The Expanded Human Kallikrein (KLK) gene family : genomic organisation, tissue specific expression and potential functions
Clements, Judith, Hooper, John D., Dong, Ying, & Harvey, Tracey (2005) The Expanded Human Kallikrein (KLK) gene family : genomic organisation, tissue specific expression and potential functions. Biological Chemistry, 382(1), pp. 5-14.
The tissue kallikreins are serine proteases encoded by highly conserved multigene families. The rodent kallikrein (KLK) families are particularly large, consisting of 13 26 genes clustered in one chromosomal locus. It has been recently recognised that the human KLK gene family is of a similar size (15 genes) with the identification of another 12 related genes (KLK4-KLK15) within and adjacent to the original human KLK locus (KLK1-3) on chromosome 19q13.4. The structural organisation and size of these new genes is similar to that of other KLK genes except for additional exons encoding 5 or 3 untranslated regions. Moreover, many of these genes have multiple mRNA transcripts, a trait not observed with rodent genes. Unlike all other kallikreins, the KLK4-KLK15 encoded proteases are less related (25–44%) and do not contain a conventional kallikrein loop. Clusters of genes exhibit high prostatic (KLK2-4, KLK15) or pancreatic (KLK6-13) expression, suggesting evolutionary conservation of elements conferring tissue specificity. These genes are also expressed, to varying degrees, in a wider range of tissues suggesting a functional involvement of these newer human kallikrein proteases in a diverse range of physiological processes.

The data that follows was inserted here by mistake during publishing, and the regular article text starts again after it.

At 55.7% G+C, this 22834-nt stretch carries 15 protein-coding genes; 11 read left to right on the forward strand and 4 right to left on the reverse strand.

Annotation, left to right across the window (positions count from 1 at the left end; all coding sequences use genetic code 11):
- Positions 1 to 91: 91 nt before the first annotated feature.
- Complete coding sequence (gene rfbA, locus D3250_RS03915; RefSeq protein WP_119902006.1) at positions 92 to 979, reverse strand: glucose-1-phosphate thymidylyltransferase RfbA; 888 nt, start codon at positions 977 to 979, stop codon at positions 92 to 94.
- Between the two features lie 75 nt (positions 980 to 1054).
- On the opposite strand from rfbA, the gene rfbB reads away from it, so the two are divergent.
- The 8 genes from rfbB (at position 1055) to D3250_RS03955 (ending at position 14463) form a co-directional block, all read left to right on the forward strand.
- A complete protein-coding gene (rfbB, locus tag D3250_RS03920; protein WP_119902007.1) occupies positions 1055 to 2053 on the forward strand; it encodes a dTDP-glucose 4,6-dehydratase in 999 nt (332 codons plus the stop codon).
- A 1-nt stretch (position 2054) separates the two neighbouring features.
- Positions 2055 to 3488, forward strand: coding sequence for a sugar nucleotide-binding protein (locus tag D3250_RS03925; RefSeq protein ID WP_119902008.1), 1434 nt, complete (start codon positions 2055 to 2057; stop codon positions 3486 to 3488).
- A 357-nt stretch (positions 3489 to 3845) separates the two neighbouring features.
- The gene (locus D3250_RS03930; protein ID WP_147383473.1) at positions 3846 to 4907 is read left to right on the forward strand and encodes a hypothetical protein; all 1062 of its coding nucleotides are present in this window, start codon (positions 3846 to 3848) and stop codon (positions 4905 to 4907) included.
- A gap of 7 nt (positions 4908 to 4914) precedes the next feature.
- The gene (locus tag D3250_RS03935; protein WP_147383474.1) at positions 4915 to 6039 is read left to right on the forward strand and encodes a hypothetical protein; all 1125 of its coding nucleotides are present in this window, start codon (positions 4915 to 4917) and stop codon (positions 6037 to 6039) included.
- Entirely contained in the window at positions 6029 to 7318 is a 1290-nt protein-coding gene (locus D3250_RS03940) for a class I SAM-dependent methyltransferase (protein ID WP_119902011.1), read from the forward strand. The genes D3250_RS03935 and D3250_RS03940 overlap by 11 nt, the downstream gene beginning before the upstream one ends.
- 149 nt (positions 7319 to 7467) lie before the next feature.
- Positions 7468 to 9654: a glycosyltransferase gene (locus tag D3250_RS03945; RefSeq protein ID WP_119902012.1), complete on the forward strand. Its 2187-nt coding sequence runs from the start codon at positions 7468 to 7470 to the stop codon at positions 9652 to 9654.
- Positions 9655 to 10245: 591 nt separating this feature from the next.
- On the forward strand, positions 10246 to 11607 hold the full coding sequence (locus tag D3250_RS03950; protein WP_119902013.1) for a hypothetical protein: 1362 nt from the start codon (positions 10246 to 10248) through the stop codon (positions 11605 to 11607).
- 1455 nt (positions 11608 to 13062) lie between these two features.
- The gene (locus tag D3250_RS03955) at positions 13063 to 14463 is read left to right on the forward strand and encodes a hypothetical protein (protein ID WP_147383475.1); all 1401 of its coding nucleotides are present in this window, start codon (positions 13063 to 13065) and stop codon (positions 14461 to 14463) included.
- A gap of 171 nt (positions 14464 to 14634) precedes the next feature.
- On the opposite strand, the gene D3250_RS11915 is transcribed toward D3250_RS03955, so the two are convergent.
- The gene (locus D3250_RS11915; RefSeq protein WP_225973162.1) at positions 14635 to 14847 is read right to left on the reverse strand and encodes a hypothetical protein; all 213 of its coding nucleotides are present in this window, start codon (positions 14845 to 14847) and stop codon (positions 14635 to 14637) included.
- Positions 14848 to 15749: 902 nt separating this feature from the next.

Impact and interest:
Citation countsare sourced monthly fromand citation databases.
These databases contain citations from different subsets of available publications and different time periods and thus the citation count from each is usually different. Some works are not in either database and no count is displayed. Scopus includes citations from articles published in 1996 onwards, and Web of Science® generally from 1980 onwards.
Citations counts from theindexing service can be viewed at the linked Google Scholar™ search.
|Item Type:||Journal Article|
|Divisions:||Past > QUT Faculties & Divisions > Faculty of Science and Technology|
|Copyright Owner:||Copyright 2005 Walter de Gruyter|
|Copyright Statement:||The final publication is available at www.degruyter.com|
|Deposited On:||17 Jun 2009 23:51|
|Last Modified:||30 Jul 2013 09:59|
Repository Staff Only: item control page